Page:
Suffolk: Beer tax hike threat to county’s economy
A MAJOR tax rise on beer could harm the Suffolk economy, it was claimed last night.
The warning from the British Beer and Pub Association (BBPA) comes just days before George Osborne unveils his Budget for 2011.
The association fears a tax hike of up to 7% on beer and claims such a rise would hit both the industry - and the thousands employed by it - hard.
Last night HM Treasury declined to comment on details of any rise prior to the Budget announcement.
Research by Oxford Economic for the BBPA showed that of every constituency in the country, Bury St Edmunds boasted the highest level of brewing-related employment in the country.
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And across the whole of Suffolk, more than 12,000 people are employed by the industry’s 26 breweries and 706 pubs. In total, the brewing sector is worth �242million to the county’s economy.
The county is home to two of the country’s leading brewing firms - the Southwold-based Adnams and Greene King.
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Brigid Simmonds, BBPA chief executive, said: “These figures show what a huge impact beer and pubs have, especially in terms of local jobs.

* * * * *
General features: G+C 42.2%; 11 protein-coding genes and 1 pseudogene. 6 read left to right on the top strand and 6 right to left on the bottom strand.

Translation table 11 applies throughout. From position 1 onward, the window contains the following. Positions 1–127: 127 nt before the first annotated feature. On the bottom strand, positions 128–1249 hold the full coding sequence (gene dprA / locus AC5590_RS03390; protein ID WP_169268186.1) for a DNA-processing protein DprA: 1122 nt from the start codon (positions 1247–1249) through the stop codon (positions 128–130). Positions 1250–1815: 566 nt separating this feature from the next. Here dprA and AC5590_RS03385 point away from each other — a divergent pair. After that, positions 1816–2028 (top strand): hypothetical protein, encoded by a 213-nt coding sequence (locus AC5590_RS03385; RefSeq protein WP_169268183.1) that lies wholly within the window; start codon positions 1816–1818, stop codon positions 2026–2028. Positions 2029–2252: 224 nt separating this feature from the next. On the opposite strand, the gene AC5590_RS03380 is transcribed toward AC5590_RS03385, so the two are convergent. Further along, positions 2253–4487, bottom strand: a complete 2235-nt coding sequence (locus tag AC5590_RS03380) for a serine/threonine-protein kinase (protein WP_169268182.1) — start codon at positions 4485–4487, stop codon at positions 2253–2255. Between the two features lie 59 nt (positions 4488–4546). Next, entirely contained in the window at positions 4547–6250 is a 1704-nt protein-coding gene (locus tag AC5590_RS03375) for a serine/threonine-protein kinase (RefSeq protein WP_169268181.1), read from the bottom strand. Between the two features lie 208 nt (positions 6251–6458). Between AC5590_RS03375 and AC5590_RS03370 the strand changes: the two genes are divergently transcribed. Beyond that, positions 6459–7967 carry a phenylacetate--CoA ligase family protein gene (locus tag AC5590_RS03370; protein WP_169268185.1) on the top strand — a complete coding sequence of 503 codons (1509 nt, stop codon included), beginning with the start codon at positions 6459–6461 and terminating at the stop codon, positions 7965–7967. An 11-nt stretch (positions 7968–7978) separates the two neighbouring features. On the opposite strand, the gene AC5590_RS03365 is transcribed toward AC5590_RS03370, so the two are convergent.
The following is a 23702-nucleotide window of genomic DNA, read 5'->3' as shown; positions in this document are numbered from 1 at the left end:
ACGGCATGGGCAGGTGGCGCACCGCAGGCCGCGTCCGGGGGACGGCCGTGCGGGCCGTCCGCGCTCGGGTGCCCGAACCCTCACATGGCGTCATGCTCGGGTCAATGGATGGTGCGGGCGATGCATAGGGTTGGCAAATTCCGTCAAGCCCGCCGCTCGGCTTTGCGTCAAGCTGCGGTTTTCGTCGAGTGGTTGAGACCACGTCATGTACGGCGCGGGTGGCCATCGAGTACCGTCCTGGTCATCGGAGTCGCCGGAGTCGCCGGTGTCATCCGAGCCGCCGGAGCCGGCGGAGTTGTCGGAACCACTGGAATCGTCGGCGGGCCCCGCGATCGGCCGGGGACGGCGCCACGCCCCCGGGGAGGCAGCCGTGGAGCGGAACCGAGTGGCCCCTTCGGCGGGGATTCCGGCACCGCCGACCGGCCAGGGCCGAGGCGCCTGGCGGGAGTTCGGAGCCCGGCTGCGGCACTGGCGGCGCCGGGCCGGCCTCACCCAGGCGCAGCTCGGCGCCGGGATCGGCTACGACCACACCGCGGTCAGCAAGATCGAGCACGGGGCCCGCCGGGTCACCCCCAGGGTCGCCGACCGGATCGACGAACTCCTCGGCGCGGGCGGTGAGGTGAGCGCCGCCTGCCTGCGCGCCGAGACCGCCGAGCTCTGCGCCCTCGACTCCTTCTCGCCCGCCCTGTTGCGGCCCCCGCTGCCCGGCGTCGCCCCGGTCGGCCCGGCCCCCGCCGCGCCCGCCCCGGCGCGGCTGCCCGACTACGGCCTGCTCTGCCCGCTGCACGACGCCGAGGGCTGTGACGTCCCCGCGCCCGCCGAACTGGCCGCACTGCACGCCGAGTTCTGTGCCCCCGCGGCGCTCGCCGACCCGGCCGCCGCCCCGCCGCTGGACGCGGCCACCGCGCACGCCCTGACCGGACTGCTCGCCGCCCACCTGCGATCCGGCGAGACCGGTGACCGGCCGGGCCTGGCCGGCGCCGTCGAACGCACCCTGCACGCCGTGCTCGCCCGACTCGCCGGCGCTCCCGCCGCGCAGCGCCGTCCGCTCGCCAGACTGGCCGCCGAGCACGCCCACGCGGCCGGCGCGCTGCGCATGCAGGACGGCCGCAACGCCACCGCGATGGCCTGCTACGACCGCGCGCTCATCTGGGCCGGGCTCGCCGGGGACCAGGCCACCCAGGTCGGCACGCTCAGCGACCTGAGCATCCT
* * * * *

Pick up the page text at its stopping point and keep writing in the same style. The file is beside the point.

“Beer is vital to the economy and pubs are the heart of our communities.
“The last thing local pubs and pubgoers need is a further beer tax hike in the budget next week, when instead we could be leading the economy out of recession and creating local jobs.
“The Government needs to think again.”
Stephen Pugh, finance director at Adnams, said: “Adnams is one of Suffolk’s 22 active breweries, which together play a very important part in the county’s economy.
“Brewers are a key part of a larger industry stretching from farms to pubs.
“Suffolk is fortunate to have a particularly strong local beer heritage, consumers who value and support that heritage, excellent pubs, and farmers who grow some of the country’s best malting barley and hops.”
Business leaders in Bury St Edmunds, which is home to brewing giant Greene King, warned a tax rise on beer would hit Bury hard.
Andrew Denny, chairman of the town’s Chamber of Commerce, said: “This (the BBPA report) demonstrates the very significant contribution the brewing and pub sector makes to the local economy. Without it, Bury would literally be a poorer place.
“Any increase in taxation affects trade, and an increase on beer would have a disproportionate affect on the local economy of our town.”
A spokesman for Her Majesty’s Treasury said: “The Government recognises the important contribution the UK brewing and pub industries make to local communities and to the wider economy.
“The Government has already introduced a number of measures from which pubs will benefit, including a reduction in Corporation Tax rates and reduced employers’ National Insurance contributions. Alcohol duties make a substantial contribution to Exchequer tax revenues, providing important support to the UK’s public finances and deficit reduction plans.”